On Dana’s mission as the first American minister appointed to Russia but never accredited by that court, see above, Lovell to AA, 8 Jan., note 5, and references there. JA’s recollections in old age, not always reliable in details but in this case correct in general substance, throw light on the motives of those involved in this unusual and unexpected incident:
“Congress had ordered [Francis Dana] to go to St. Petersburg, and had sent him a commission as their minister, with instructions to conclude a treaty of friendship and commerce with the empress of Russia; but they had given him no secretary of legation, nor made any provision for a private secretary, or even a copying clerk. They had, moreover . . . reduced Mr. Dana’s compensation below that of the other ministers. Mr. Dana had taken pains to persuade some gentlemen to accompany him, but could find none that would consent to go. He had before him the dreary prospect of an immense journey by land, through Holland, Germany, Denmark, and he knew not how many other nations, of whose languages he knew not one word; and in the French, which was the travelling language of Europe, he was yet but a student. In this situation, he requested me to let him have my oldest son, John Quincy Adams, for a companion and a private secretary or clerk. The youth was, in conversation, a ready interpreter of French for an American, and of English for a Frenchman; he could easily translate in writing, as Mr. Dana had seen, any state paper. He wrote a fair hand, and could copy letters, or any other papers, as well as any other man; and he had the necessary patience of application to any of these services. I was at first very averse to the proposition, but from regard to Mr. Dana, at last consented. I would not however, burthen Mr. Dana with his expenses, but advanced him money for that purpose, and desired Mr. Dana to draw upon me for more when that should be expended, which he did. He returned from Russia before Mr. Dana was recalled, and in this interval, Mr. Dana must have been put to other expenses for clerkship. Mr. Dana agreed with me in opinion that congress would finally make him a grant for a private secretary at least, and in that case he was to pay me the money I had advanced, or should advance for expenses, and nothing more. All this I presume was known to congress, when they made the grant to Mr. Dana, not for the form but for the substance, for it was Mr. Dana’s right. When Mr. Dana received the grant from Congress, he returned me the sums I had advanced for expenses and no more. Neither the father nor the son ever received any thing for services.”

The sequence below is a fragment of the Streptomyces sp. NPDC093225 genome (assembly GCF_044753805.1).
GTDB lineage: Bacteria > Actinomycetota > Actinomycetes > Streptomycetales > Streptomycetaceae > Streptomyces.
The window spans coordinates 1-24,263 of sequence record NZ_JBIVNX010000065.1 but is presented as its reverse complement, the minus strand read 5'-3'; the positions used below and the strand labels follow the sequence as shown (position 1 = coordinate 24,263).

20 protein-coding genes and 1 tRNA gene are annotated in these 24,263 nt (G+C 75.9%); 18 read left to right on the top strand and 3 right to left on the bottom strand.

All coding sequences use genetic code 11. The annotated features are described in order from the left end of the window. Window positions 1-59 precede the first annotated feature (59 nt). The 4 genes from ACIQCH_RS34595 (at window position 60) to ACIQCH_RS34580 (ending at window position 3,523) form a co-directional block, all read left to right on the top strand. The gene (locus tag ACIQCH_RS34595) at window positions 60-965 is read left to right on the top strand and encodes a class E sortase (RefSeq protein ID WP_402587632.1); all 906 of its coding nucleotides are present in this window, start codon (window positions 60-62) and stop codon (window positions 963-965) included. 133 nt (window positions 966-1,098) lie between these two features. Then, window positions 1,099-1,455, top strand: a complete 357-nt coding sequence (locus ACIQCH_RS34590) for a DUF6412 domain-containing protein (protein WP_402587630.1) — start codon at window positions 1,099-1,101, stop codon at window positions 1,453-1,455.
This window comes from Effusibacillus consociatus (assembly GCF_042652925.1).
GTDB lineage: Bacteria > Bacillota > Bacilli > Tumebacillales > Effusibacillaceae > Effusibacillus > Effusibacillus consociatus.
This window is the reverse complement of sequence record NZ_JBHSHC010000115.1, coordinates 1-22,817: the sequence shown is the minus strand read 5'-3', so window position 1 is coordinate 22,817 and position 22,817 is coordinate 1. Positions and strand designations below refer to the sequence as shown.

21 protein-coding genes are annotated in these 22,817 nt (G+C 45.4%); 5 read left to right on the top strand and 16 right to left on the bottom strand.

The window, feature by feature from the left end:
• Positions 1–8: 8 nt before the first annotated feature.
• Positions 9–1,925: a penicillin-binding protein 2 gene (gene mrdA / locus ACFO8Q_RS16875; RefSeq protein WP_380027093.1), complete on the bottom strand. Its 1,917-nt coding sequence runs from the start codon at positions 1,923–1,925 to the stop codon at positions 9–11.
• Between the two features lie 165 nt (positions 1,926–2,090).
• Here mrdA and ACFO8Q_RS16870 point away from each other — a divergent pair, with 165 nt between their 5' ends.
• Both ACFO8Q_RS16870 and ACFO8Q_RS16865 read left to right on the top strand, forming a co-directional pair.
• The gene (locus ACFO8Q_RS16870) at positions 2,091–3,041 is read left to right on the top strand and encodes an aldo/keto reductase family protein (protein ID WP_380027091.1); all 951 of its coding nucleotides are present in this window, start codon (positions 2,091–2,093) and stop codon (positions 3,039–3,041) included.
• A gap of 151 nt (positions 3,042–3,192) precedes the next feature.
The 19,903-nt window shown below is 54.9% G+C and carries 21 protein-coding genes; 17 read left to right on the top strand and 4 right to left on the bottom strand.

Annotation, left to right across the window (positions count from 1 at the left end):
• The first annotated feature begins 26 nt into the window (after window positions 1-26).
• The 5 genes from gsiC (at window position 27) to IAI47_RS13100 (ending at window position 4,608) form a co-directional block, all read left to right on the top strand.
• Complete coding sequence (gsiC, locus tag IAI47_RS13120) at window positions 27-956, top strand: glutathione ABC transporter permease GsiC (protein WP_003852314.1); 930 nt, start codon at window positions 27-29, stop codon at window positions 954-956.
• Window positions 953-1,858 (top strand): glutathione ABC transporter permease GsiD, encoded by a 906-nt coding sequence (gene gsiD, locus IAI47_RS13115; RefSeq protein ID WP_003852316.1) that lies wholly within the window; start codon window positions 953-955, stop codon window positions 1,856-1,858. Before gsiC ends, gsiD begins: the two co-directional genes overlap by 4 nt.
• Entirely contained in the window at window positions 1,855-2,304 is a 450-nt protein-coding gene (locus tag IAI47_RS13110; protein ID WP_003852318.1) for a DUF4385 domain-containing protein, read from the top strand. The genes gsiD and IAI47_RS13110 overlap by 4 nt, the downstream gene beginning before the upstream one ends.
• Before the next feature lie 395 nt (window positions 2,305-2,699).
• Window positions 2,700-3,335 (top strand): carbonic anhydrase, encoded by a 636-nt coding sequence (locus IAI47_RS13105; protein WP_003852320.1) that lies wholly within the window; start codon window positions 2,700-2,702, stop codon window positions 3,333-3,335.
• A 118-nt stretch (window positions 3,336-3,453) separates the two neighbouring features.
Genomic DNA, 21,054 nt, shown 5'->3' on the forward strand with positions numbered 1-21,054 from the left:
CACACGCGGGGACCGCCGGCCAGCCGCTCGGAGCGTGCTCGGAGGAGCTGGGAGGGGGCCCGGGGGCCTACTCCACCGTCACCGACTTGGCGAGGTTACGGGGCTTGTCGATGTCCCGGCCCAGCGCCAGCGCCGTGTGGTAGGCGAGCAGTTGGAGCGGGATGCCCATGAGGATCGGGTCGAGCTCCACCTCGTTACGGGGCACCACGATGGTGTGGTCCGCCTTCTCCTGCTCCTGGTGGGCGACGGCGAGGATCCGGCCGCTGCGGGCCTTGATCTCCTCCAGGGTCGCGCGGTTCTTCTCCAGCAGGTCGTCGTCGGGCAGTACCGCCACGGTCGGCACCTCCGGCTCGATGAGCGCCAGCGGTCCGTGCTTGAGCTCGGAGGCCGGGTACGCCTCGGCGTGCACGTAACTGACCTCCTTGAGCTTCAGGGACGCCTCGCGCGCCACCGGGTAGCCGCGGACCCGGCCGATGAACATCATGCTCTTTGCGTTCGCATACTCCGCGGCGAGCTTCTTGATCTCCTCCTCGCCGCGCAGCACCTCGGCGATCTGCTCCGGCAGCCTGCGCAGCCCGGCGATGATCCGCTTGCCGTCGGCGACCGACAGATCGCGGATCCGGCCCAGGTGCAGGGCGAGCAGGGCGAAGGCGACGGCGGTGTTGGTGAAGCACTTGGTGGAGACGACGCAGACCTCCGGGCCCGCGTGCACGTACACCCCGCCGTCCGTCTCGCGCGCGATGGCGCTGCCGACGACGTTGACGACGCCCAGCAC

(JA, Corr. in the Boston Patriot description begins Correspondence of the Late President Adams. Originally Published in the Boston Patriot. In a Series of Letters, Boston, 1809–1810; 10 pts. description ends , p. 570–571.)
In Dana’s Account with the United States, rendered 30 Aug. 1785, the sum requested for “Mr. John Quincy Adams’s Expences in his Journey with Mr. Dana to Petersburgh during his Residence there as Mr. Dana’s Private Secretary and his return to the Hague” is given as £357 16s 9d (DNA:RG 39, Foreign Ledgers, Public Agents in Europe, 1776–1787, p. 364). The sum finally allowed when Dana’s accounts were settled in 1787 was $2,410 3/19 (PCC, No. 122, Book of Resolves of the Office of Foreign Affairs, 1785–1789, p. 101).